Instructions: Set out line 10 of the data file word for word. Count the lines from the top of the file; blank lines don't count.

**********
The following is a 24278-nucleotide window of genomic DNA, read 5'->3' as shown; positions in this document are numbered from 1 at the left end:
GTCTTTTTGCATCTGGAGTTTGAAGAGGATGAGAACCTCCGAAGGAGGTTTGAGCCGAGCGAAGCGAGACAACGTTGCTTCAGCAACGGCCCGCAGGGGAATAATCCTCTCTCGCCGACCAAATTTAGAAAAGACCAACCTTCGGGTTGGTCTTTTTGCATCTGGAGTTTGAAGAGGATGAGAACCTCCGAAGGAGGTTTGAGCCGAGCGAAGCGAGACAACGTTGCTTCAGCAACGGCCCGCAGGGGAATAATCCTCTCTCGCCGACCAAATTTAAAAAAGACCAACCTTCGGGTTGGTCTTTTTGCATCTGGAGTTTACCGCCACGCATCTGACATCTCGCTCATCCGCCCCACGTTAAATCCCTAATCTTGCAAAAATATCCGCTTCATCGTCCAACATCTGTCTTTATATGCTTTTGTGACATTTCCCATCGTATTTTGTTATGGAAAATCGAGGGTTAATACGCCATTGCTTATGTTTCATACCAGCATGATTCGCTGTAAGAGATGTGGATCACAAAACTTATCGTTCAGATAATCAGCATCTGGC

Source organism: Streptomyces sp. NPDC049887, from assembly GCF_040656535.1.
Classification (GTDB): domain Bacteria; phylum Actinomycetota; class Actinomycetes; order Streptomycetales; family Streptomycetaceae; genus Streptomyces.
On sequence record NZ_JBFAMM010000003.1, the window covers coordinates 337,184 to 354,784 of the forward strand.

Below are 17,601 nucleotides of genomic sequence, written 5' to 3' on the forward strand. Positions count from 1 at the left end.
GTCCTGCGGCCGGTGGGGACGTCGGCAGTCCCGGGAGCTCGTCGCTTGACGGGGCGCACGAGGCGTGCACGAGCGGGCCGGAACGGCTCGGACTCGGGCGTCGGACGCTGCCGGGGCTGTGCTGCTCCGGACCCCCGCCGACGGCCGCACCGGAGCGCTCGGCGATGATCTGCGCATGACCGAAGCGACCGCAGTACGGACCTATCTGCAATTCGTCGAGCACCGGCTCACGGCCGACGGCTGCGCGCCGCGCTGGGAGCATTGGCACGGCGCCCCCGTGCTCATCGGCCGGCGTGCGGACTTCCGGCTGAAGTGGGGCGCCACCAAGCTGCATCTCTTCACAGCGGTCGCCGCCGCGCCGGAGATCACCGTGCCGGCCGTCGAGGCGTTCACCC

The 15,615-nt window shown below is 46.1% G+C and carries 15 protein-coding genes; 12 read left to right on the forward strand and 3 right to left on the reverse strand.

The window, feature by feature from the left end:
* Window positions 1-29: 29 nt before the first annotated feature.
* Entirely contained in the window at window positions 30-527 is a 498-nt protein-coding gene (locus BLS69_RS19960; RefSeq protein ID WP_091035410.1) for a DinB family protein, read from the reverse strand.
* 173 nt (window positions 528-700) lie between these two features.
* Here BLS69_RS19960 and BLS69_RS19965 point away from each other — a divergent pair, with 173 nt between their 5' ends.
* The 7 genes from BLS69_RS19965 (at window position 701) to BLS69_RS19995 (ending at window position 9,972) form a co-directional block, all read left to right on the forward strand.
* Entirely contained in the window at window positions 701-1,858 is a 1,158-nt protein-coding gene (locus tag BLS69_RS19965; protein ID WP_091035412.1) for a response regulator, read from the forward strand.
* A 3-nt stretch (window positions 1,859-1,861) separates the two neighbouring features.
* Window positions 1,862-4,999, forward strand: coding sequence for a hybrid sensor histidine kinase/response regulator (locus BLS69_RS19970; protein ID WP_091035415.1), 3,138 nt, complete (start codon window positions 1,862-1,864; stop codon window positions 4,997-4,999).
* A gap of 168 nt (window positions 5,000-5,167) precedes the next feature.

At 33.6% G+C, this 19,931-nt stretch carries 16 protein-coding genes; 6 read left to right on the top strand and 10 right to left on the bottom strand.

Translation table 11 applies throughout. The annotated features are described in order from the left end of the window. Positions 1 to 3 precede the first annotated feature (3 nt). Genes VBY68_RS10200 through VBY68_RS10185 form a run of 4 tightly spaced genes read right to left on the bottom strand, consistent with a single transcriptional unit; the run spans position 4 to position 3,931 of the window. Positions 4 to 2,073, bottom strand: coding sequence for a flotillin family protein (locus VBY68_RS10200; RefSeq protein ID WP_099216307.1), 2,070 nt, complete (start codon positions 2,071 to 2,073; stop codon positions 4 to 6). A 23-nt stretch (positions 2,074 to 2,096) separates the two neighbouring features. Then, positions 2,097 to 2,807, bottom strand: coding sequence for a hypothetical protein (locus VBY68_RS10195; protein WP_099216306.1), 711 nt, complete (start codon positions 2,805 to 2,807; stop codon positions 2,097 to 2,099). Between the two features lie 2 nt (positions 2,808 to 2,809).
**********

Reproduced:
* Window positions 1-29: 29 nt before the first annotated feature.